No studies have attempted to quantify the loss of biodiversity that results from the widespread practice of converting native plant communities to exotic buffelgrass (Pennisetum ciliare) pastures in northern Mexico. We examined the effects of land conversion on the diversity of perennial plant communities in the state of Sonora where the extent of buffelgrass pastures has grown exponentially over the past four decades. Land conversion is occurring along a rainfall-driven gradient of primary productivity across which native vegetation communities transition from desertscrub to thornscrub to tropical deciduous forest. We sampled perennial plant diversity in buffelgrass pastures and native plant communities to compare the form of the productivity-diversity relationship in these two distinct habitats that lie along the same environmental gradient.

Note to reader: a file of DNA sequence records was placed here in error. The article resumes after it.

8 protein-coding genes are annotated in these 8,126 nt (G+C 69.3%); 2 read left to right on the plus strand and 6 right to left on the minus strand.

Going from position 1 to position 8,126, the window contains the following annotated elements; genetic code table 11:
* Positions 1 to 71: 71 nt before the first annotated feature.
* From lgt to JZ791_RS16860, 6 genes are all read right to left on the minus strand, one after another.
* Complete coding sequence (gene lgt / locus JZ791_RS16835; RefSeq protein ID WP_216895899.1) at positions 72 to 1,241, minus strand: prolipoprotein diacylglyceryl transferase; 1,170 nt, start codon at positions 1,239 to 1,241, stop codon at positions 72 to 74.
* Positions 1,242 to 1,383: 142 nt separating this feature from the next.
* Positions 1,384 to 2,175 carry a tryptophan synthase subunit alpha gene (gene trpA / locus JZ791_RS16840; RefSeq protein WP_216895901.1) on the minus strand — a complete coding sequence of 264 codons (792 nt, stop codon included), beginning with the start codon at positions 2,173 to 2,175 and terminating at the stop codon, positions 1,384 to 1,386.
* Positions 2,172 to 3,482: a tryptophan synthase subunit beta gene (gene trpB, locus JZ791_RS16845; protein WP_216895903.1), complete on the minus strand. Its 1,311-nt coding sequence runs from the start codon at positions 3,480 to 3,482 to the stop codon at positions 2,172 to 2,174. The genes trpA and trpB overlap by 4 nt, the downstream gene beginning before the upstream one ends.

Diversity increased linearly with productivity in both buffelgrass pastures and native plant communities. We found that land conversion to buffelgrass pastures reduced species richness by approximately 50% at both local and regional scales.
In contrast, the effects of land conversion on dominance were significantly modified by productivity. In addition, native vegetation communities exhibited higher beta-diversity (among-site diversity) than buffelgrass pastures. We conclude that land conversion to buffelgrass pastures results in a large loss of perennial plant diversity and significant changes to spatial patterns of diversity that are likely to affect ecosystem functioning. If rates of land conversion remain unchecked, the native desertscrub and thornscrub ecosystems of central Sonora may be replaced by an exotic grassland that exhibits substantially reduced levels of biodiversity with significantly altered ecosystem functions.